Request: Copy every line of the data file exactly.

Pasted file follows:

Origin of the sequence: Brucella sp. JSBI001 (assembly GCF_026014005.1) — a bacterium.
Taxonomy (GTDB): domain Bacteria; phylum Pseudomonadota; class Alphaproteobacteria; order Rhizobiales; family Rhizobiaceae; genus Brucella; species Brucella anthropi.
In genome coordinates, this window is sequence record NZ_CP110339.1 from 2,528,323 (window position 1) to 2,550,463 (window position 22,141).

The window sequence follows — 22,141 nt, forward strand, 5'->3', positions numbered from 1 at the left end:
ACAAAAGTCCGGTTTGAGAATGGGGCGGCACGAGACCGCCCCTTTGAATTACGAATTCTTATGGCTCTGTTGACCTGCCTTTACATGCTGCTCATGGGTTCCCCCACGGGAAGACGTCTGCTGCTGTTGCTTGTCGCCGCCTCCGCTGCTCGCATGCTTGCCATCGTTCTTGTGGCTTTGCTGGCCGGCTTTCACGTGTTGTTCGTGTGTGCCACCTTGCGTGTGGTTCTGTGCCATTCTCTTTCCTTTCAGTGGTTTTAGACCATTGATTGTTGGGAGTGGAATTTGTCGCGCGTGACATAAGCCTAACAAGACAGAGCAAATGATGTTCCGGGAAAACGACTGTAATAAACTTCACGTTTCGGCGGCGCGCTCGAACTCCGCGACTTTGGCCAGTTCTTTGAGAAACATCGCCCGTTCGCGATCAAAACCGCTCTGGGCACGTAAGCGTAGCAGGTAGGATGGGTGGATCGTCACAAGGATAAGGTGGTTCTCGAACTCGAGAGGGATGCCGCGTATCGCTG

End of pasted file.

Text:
Origin of the sequence: Brucella sp. JSBI001 (assembly GCF_026014005.1) — a bacterium.
Taxonomy (GTDB): domain Bacteria; phylum Pseudomonadota; class Alphaproteobacteria; order Rhizobiales; family Rhizobiaceae; genus Brucella; species Brucella anthropi.
In genome coordinates, this window is sequence record NZ_CP110339.1 from 2,528,323 (window position 1) to 2,550,463 (window position 22,141).

The window sequence follows — 22,141 nt, forward strand, 5'->3', positions numbered from 1 at the left end:
ACAAAAGTCCGGTTTGAGAATGGGGCGGCACGAGACCGCCCCTTTGAATTACGAATTCTTATGGCTCTGTTGACCTGCCTTTACATGCTGCTCATGGGTTCCCCCACGGGAAGACGTCTGCTGCTGTTGCTTGTCGCCGCCTCCGCTGCTCGCATGCTTGCCATCGTTCTTGTGGCTTTGCTGGCCGGCTTTCACGTGTTGTTCGTGTGTGCCACCTTGCGTGTGGTTCTGTGCCATTCTCTTTCCTTTCAGTGGTTTTAGACCATTGATTGTTGGGAGTGGAATTTGTCGCGCGTGACATAAGCCTAACAAGACAGAGCAAATGATGTTCCGGGAAAACGACTGTAATAAACTTCACGTTTCGGCGGCGCGCTCGAACTCCGCGACTTTGGCCAGTTCTTTGAGAAACATCGCCCGTTCGCGATCAAAACCGCTCTGGGCACGTAAGCGTAGCAGGTAGGATGGGTGGATCGTCACAAGGATAAGGTGGTTCTCGAACTCGAGAGGGATGCCGCGTATCGCTG